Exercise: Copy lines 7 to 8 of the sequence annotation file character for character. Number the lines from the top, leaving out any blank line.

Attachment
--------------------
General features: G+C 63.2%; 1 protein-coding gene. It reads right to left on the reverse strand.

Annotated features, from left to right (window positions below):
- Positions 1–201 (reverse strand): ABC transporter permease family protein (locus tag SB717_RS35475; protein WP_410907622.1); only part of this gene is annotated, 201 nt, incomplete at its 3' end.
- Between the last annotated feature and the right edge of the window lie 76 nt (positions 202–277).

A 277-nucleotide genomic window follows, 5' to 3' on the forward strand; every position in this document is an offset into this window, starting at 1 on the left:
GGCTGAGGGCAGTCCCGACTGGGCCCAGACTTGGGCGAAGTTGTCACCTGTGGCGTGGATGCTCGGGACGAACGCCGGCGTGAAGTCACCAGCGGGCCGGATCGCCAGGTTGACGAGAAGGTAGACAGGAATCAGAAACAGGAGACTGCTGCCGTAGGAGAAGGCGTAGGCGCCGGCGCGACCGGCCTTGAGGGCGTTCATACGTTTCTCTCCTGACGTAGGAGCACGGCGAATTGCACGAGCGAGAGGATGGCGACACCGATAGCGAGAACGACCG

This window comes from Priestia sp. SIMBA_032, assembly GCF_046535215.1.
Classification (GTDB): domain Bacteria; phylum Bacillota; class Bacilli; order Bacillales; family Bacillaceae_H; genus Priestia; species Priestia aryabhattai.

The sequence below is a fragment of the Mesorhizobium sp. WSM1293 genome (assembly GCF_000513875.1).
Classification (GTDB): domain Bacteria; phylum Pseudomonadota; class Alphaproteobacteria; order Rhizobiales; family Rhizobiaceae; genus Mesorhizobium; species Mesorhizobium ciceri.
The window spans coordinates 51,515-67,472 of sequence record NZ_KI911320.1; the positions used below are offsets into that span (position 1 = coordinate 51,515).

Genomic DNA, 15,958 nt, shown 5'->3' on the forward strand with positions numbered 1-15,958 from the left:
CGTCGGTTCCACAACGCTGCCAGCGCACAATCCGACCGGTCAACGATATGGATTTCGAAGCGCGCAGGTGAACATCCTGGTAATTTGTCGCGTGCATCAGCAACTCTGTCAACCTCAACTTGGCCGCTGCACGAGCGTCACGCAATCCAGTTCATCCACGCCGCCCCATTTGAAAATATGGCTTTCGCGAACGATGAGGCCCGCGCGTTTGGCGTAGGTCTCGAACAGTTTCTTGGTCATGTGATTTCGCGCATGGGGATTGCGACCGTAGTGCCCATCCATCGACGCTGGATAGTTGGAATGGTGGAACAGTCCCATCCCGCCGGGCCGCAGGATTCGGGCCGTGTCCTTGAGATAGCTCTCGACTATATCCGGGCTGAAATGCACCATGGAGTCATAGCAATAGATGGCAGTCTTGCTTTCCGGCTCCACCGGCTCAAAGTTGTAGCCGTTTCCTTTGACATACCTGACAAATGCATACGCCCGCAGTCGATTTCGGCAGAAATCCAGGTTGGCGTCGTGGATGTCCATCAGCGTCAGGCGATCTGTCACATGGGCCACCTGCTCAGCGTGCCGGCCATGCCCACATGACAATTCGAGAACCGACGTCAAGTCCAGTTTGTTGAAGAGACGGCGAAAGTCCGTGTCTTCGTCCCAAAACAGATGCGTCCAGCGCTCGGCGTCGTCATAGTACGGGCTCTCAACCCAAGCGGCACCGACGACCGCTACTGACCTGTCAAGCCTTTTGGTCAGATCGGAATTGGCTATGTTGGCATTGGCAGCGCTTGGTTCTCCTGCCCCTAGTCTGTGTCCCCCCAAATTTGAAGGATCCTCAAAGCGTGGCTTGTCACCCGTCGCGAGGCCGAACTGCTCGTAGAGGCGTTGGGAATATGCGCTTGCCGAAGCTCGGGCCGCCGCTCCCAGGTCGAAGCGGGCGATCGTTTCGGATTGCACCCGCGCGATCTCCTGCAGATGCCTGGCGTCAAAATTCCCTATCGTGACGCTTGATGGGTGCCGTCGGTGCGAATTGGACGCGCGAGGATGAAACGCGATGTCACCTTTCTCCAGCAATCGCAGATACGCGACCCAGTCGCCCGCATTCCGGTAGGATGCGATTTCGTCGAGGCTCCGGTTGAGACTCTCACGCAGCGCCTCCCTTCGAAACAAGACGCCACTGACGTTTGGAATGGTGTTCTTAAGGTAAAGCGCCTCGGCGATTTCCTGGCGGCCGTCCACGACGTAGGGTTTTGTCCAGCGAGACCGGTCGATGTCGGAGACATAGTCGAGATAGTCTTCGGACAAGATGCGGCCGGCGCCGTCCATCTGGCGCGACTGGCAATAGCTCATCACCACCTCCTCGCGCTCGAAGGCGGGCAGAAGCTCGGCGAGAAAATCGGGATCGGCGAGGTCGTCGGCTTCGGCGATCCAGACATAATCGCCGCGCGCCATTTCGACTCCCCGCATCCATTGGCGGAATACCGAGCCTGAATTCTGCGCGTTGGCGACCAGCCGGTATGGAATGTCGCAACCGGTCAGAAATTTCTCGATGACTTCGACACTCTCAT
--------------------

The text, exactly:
This window comes from Priestia sp. SIMBA_032, assembly GCF_046535215.1.
Classification (GTDB): domain Bacteria; phylum Bacillota; class Bacilli; order Bacillales; family Bacillaceae_H; genus Priestia; species Priestia aryabhattai.